THE MIRACLE OF OUR LADY OF FATIMA
(director: John Brahm; screenwriters: Crane Wilbur/James O’Hanlon; cinematographer: Edwin DuPar; editor: Thomas Reilly; music: Max Steiner; cast: Gilbert Roland (Hugo da Silva), Angela Clarke (Maria Rosa dos Santos), Frank Silvera (Arturo, Administrator of the Province), Jay Novello (Antonio dos Santos), Richard Hale (Father Ferreira), Norman Rice (Manuel Marto), Frances Morris (Olimpia Marto), Carl Millitaire (Magistrate), Susan Whitney (Lucia dos Santos), Sherry Jackson (Jacinta Marto), Sammy Ogg (Francisco Marto); Runtime: 103; MPAA Rating: NR; producer: Bryan Foy; Warner Brothers; 1952)
“This one is for the true believer in Catholicism not a reprobate like myself.”
Reviewed by Dennis Schwartz
Clumsy religious film, based on a true incident. This one is for the true believer in Catholicism not a reprobate like myself. The provocative drama tells the story of three Portuguese farm children, the cousins Susan Whitney, Sherry Jackson and Sammy Ogg, from the village of Fatima. They report that in 1917 the Virgin Mary appeared as an apparition to them and told them to spread the word that she exists and that they should return to a certain spot on the 13th day of each month. On October 13 of that year, several miraculous events were alleged to have occurred. Gilbert Roland is the adult friend to the children witnesses, who advises them to zip up their lips about what they saw because the church and government considers such visions controversial and will give the kids a hard time about it.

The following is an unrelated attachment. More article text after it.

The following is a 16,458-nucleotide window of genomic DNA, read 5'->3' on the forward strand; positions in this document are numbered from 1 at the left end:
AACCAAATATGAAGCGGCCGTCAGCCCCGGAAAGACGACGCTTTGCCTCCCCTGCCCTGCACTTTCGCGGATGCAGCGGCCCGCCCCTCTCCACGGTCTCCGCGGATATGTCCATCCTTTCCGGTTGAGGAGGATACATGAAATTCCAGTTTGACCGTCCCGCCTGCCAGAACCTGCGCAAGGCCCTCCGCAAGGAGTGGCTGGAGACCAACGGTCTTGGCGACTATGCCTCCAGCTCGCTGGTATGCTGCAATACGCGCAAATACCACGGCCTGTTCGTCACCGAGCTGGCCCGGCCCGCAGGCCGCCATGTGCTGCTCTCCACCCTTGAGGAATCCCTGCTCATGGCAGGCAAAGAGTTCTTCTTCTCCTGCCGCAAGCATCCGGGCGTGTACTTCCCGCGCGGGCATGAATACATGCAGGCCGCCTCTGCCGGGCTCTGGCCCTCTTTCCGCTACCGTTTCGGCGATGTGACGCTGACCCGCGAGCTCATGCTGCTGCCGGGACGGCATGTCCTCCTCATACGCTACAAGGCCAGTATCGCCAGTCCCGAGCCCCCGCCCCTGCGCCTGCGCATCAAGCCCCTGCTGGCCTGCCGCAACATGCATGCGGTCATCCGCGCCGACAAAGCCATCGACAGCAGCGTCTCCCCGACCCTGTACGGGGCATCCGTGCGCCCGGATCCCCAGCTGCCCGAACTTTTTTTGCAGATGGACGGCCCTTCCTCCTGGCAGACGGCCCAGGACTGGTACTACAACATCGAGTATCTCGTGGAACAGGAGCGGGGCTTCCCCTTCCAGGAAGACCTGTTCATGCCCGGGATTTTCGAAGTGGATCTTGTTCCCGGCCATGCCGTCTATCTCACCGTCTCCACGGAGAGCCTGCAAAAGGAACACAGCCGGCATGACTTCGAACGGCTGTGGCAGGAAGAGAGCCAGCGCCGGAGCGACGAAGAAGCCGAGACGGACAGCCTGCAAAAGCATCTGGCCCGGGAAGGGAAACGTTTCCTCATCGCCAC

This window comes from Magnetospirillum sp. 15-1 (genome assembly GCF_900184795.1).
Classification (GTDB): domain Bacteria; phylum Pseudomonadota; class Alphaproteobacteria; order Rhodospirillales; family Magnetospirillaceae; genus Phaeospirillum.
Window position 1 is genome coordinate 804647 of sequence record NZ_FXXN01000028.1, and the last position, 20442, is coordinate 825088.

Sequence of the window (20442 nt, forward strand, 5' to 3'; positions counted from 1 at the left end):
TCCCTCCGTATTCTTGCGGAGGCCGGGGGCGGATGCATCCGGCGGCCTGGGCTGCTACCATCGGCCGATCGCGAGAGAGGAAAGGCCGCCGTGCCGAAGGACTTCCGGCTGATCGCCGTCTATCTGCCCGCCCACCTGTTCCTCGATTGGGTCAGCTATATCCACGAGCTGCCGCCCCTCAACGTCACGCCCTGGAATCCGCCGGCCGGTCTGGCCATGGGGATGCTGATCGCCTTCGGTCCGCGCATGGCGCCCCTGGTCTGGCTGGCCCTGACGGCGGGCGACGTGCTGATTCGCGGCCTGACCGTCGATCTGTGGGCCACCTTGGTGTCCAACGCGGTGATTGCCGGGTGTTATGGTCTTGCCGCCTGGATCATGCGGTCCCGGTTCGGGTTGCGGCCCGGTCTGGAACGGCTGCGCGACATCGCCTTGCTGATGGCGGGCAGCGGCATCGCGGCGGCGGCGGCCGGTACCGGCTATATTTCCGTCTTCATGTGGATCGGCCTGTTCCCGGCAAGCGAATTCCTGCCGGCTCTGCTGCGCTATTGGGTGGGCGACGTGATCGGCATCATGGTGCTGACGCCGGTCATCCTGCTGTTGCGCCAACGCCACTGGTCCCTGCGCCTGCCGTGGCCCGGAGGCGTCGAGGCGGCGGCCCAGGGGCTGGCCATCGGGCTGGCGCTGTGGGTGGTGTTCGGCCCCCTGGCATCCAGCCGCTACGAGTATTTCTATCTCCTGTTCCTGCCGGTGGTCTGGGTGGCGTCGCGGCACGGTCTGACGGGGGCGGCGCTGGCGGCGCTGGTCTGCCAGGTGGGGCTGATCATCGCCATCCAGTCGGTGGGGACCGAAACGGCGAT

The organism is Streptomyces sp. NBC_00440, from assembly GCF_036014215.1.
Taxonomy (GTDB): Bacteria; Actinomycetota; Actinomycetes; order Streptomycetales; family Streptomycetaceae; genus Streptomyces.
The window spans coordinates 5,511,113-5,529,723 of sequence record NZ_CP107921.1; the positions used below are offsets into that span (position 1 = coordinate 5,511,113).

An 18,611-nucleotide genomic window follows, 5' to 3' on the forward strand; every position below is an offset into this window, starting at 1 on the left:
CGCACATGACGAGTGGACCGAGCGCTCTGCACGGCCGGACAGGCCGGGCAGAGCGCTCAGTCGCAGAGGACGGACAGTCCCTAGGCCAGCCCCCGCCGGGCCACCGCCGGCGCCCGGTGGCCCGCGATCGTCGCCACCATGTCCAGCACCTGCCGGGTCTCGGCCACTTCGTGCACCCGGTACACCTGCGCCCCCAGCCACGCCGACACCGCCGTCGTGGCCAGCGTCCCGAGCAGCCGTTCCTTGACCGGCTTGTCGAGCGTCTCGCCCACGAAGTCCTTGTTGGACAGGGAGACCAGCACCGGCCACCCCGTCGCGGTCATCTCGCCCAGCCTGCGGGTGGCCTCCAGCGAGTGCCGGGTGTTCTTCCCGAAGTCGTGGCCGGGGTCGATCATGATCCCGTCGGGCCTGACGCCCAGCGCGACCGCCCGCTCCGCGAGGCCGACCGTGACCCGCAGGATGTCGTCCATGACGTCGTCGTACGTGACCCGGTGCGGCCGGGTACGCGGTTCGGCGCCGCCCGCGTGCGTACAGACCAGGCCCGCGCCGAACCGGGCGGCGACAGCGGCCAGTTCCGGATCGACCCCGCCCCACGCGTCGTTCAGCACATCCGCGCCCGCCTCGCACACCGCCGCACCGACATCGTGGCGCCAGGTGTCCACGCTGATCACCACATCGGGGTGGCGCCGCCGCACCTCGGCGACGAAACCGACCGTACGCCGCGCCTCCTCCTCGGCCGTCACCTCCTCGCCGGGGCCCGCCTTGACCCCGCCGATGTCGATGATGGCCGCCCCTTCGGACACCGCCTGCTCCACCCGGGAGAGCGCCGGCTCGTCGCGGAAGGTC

Director John Brahm(“Bengazi”/”Hot Rods to Hell”/”The Locket”) offers a sympathetic look at such believers.
Warner Bros. saw a chance to cash in on this incident when during the “Holy Year” of 1951 many pilgrims flocked to the village of Fatima to witness the miracles for themselves.
REVIEWED ON 10/6/2015 GRADE: C+